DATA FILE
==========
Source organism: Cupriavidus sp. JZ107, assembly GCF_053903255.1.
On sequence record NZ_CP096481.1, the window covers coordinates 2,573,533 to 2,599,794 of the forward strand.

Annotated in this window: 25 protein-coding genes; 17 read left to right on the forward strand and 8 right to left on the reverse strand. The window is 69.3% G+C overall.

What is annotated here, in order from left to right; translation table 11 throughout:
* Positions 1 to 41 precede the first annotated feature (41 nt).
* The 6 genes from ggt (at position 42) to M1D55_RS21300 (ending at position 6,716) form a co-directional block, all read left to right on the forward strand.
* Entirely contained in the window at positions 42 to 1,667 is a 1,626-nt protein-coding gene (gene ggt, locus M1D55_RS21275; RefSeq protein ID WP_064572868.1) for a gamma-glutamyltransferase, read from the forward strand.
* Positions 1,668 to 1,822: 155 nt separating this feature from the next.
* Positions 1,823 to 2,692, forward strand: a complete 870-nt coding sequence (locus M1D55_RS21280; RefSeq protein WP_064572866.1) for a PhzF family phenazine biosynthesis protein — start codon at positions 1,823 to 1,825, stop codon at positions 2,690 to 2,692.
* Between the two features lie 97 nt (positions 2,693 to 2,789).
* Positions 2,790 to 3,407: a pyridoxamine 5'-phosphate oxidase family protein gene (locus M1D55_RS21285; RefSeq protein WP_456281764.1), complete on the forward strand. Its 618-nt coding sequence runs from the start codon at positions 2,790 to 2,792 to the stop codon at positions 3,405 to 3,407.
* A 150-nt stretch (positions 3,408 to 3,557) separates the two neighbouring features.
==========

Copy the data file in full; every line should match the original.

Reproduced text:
Source organism: Cupriavidus sp. JZ107, assembly GCF_053903255.1.
On sequence record NZ_CP096481.1, the window covers coordinates 2,573,533 to 2,599,794 of the forward strand.

Annotated in this window: 25 protein-coding genes; 17 read left to right on the forward strand and 8 right to left on the reverse strand. The window is 69.3% G+C overall.

What is annotated here, in order from left to right; translation table 11 throughout:
* Positions 1 to 41 precede the first annotated feature (41 nt).
* The 6 genes from ggt (at position 42) to M1D55_RS21300 (ending at position 6,716) form a co-directional block, all read left to right on the forward strand.
* Entirely contained in the window at positions 42 to 1,667 is a 1,626-nt protein-coding gene (gene ggt, locus M1D55_RS21275; RefSeq protein ID WP_064572868.1) for a gamma-glutamyltransferase, read from the forward strand.
* Positions 1,668 to 1,822: 155 nt separating this feature from the next.
* Positions 1,823 to 2,692, forward strand: a complete 870-nt coding sequence (locus M1D55_RS21280; RefSeq protein WP_064572866.1) for a PhzF family phenazine biosynthesis protein — start codon at positions 1,823 to 1,825, stop codon at positions 2,690 to 2,692.
* Between the two features lie 97 nt (positions 2,693 to 2,789).
* Positions 2,790 to 3,407: a pyridoxamine 5'-phosphate oxidase family protein gene (locus M1D55_RS21285; RefSeq protein WP_456281764.1), complete on the forward strand. Its 618-nt coding sequence runs from the start codon at positions 2,790 to 2,792 to the stop codon at positions 3,405 to 3,407.
* A 150-nt stretch (positions 3,408 to 3,557) separates the two neighbouring features.